The DJ is Hylton Applebaum, who owns the property with his wife Wendy (Hylton also owns the Classic FM radio station in Johannesburg). Hylton says that the mix includes no music “that annoys people,” ruling out harpsichord, energetic violin solos or organ, which sounded funereal. Opera and all human voice were excluded from the track because they could be too jarring for the staff and neighbors. The staff that I spoke with say the music has a calming effect. Only certain blocks have been wired for sound, including a block of syrah behind the winery.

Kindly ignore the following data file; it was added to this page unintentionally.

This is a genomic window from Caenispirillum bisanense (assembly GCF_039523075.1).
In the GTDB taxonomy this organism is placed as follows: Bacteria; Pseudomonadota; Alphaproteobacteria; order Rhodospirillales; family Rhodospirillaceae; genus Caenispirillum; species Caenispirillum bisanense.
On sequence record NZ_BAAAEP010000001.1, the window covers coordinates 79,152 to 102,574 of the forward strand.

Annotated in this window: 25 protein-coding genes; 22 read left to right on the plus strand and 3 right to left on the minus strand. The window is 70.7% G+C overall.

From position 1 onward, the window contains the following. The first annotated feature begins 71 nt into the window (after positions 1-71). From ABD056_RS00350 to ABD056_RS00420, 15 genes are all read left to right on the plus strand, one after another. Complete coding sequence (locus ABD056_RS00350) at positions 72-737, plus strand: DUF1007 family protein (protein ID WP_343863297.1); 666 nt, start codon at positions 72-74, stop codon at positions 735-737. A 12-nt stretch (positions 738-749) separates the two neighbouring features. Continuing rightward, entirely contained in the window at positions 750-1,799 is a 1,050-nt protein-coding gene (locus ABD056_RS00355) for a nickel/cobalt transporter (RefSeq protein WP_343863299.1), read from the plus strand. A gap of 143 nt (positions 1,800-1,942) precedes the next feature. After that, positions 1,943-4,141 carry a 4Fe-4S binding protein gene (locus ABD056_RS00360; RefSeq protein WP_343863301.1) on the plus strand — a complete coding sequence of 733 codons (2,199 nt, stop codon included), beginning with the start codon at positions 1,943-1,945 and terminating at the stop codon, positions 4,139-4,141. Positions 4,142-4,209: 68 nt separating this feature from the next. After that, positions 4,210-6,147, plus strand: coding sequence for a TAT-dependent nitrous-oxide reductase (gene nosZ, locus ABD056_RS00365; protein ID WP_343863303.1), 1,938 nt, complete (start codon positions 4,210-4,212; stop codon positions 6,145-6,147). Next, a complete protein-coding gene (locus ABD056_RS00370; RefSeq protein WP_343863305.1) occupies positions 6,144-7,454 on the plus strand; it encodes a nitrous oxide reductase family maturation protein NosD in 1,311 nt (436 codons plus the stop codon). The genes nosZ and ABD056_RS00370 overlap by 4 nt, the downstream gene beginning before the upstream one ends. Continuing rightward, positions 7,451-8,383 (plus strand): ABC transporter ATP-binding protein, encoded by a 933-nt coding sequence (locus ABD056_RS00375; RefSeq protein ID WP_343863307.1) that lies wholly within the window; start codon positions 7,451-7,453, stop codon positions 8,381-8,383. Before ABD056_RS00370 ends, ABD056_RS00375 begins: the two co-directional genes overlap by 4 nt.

Hylton says the vineyard with the music shows slower growth than adjacent vineyards that have no music. “We are able to achieve phenolic ripeness with lower sugars,” he said as we stood among the vines.
I asked him if techno would speed up the growth. He said that some experiments in central Europe had shown a variation in tomatoes with the type of music played; jazz worked well but heavy metal killing the plants.
De Morgenzon’s “DMZ” line represents good value at about $15 in the US; the standout of the line is the crisp chardonnay, which has just a hint of early Mozart on the nose. Their top wine, a 100% chenin blanc, presented a serious side of chenin. But more on that in a future post.